Can the Asian Countries Go Green Soon Enough?
The Intelligence Squared Green Festival on Climate Change has provided an excellent opportunity to hear experts debate issues of crucial importance to us and our planet. Topics have included "Countdown to Armageddon--how long have we got?" and "Biofuels--essential or a waste of time?" and "Green Capitalists--a contradiction in terms?"
"Can Asia go green? (and if it doesn't has the world had it?)" was a fascinating discussion amongst four women (finally!) from Asian countries. Malini Mehra, from India, Christine Loh, from Hong Kong (a Time magazine Hero of the Environment), Svati Bhogle, Indian and winner of an Ashden Award for Sustainability and Isabel Hilton, editor of China Dialogue each examined their respective country's status and future.
The question was "Can Asia go green " and Christine Loh from Hong Kong was first off, explaining an important issue about development in the East. She said that the right to develop is non-negotiable. However they are not talking about development in the western wealth and consumption way. They are talking about basic things such as lack of running water, lack of clean water, compulsory education and good health care. This was echoed by all of the speakers.
Malina Mehra, from India pointed out that India has the largest number of poor people in the world. China is the largest emitter of emissions and India is fourth. There is much innovation from Indian business leaders, but the government has not given them support. India is very involved in solar technology.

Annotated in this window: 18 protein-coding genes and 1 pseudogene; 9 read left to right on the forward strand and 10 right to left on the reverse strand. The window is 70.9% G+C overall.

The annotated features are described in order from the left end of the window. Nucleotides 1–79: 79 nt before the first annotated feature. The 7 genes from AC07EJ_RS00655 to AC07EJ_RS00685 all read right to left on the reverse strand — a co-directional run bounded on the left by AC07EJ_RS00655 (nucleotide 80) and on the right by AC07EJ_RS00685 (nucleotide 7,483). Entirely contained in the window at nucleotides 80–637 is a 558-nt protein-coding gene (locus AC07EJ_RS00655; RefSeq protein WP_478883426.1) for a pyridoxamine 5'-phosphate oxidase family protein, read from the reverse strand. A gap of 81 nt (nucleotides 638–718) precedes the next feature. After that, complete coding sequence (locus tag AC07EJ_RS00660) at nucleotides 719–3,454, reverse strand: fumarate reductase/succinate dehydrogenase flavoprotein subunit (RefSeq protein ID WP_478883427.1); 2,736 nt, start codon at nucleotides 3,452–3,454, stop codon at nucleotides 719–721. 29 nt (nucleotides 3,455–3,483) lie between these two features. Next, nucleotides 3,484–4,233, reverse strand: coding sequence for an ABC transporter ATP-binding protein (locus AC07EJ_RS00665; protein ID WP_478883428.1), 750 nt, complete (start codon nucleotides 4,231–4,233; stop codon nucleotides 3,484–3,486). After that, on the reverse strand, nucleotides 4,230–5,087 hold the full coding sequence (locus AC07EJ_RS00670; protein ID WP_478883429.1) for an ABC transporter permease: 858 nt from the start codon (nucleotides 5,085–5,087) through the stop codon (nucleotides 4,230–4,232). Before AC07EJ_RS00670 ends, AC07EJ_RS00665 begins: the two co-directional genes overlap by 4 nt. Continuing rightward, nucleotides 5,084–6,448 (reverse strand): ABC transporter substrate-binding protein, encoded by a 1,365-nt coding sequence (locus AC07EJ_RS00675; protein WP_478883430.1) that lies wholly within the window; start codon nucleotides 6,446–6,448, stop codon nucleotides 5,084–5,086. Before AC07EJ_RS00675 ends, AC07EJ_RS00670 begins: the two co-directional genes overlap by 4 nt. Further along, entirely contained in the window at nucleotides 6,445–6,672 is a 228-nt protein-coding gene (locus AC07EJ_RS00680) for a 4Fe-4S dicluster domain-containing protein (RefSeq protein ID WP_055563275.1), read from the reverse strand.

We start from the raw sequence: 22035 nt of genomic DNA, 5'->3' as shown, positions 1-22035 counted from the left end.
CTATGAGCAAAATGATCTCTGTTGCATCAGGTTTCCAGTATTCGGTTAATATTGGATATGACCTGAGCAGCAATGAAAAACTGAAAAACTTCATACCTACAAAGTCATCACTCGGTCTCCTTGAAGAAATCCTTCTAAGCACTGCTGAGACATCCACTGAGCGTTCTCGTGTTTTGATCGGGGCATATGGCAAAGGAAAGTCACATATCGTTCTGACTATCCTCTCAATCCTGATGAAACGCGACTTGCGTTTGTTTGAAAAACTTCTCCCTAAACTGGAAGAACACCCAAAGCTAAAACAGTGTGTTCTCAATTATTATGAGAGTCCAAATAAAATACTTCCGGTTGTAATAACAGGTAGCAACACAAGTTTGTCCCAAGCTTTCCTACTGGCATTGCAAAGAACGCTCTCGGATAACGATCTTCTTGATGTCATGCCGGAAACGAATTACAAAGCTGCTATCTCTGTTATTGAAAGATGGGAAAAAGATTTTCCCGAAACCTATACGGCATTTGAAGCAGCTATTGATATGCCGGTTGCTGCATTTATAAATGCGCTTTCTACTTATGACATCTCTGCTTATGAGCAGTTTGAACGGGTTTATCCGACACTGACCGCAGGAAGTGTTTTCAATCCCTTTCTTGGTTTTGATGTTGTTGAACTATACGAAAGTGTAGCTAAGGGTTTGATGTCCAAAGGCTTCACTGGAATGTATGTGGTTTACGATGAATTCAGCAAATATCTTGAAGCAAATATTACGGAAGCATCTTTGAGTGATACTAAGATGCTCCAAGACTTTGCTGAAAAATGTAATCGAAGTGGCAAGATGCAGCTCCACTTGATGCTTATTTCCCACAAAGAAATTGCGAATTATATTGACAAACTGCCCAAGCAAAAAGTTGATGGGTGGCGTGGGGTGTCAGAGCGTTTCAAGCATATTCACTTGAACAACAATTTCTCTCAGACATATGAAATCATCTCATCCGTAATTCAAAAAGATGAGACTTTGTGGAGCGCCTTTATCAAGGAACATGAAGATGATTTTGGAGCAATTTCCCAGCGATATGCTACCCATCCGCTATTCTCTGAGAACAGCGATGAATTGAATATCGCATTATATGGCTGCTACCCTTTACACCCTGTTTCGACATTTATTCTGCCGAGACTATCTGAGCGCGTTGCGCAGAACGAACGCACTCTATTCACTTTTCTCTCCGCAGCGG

Isabel Hilton, editor of China Dialogue was more critical of China. She said that the country has not implemented very quickly and all of the west's efforts are pointless if China doesn't move. The rising sea levels are critical to China since its largest cities are all on the water. The melting of the Himalayan glaciers which is happening right now will affect China and all Asian rivers. She acknowledged that coal forms 90% of China's main source of energy and this will have to be replaced.
But she asked, why should China pay for the sins of developing countries...who should pay. The West made the mess and continues to consume and the developing countries are being asked to bear the burden. Historic responsibility is a factor. Whose emissions are they? China says that 20 to 40% are tied up in the export trade to the West. One must look at current matters and history too--it is two-edged argument and a very complicated issue.
Svati Bhogle also echoed this theme--she said that rich countries look for big solutions for big problems but it was time to reframe the debate. There are small solutions that can affect many people, such as those acknowledged by the Ashden awards, but thousands more must be unearthed.
All agreed that there must be collaboration between the developed world with the developing world. They all agreed that Japan is the leader in the east.
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